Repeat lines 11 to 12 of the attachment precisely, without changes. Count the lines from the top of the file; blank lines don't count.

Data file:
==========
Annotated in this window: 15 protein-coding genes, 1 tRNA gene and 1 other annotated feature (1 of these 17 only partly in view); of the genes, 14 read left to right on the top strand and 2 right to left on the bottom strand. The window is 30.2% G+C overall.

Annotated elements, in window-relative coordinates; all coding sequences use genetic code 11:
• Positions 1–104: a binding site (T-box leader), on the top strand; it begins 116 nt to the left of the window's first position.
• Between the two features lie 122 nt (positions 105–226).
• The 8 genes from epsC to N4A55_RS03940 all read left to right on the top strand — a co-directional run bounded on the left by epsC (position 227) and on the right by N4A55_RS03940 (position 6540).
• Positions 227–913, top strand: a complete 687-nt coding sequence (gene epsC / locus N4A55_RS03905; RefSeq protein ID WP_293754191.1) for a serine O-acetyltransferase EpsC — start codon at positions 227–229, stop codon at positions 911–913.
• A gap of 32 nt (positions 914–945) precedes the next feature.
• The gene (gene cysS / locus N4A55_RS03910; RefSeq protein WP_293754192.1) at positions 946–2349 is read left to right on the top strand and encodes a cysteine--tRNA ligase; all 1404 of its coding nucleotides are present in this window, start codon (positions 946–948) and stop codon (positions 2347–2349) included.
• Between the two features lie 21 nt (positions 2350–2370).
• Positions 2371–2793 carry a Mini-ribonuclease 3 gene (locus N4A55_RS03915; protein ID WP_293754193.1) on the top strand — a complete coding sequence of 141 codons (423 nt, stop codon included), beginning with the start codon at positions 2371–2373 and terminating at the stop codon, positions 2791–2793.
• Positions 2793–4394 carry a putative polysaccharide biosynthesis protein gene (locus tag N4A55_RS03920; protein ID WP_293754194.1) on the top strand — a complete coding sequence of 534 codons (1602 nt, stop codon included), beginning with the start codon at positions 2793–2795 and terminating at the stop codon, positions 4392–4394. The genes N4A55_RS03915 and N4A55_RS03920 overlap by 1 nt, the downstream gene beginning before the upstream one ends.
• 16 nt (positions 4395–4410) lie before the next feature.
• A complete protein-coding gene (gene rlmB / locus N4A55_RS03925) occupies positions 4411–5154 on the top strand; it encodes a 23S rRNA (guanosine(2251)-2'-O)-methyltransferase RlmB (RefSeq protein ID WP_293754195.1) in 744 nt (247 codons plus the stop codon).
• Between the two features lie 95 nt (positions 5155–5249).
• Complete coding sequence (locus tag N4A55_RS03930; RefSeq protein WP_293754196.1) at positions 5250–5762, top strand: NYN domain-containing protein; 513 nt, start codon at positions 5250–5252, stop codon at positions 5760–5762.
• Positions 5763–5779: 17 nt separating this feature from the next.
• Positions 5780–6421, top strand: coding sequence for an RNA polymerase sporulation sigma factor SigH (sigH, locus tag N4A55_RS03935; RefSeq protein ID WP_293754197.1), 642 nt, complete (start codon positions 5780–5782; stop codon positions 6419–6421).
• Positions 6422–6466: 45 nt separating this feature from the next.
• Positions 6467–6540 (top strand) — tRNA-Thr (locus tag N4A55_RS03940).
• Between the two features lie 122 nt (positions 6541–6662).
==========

• Positions 2793–4394 carry a putative polysaccharide biosynthesis protein gene (locus tag N4A55_RS03920; protein ID WP_293754194.1) on the top strand — a complete coding sequence of 534 codons (1602 nt, stop codon included), beginning with the start codon at positions 2793–2795 and terminating at the stop codon, positions 4392–4394. The genes N4A55_RS03915 and N4A55_RS03920 overlap by 1 nt, the downstream gene beginning before the upstream one ends.
• 16 nt (positions 4395–4410) lie before the next feature.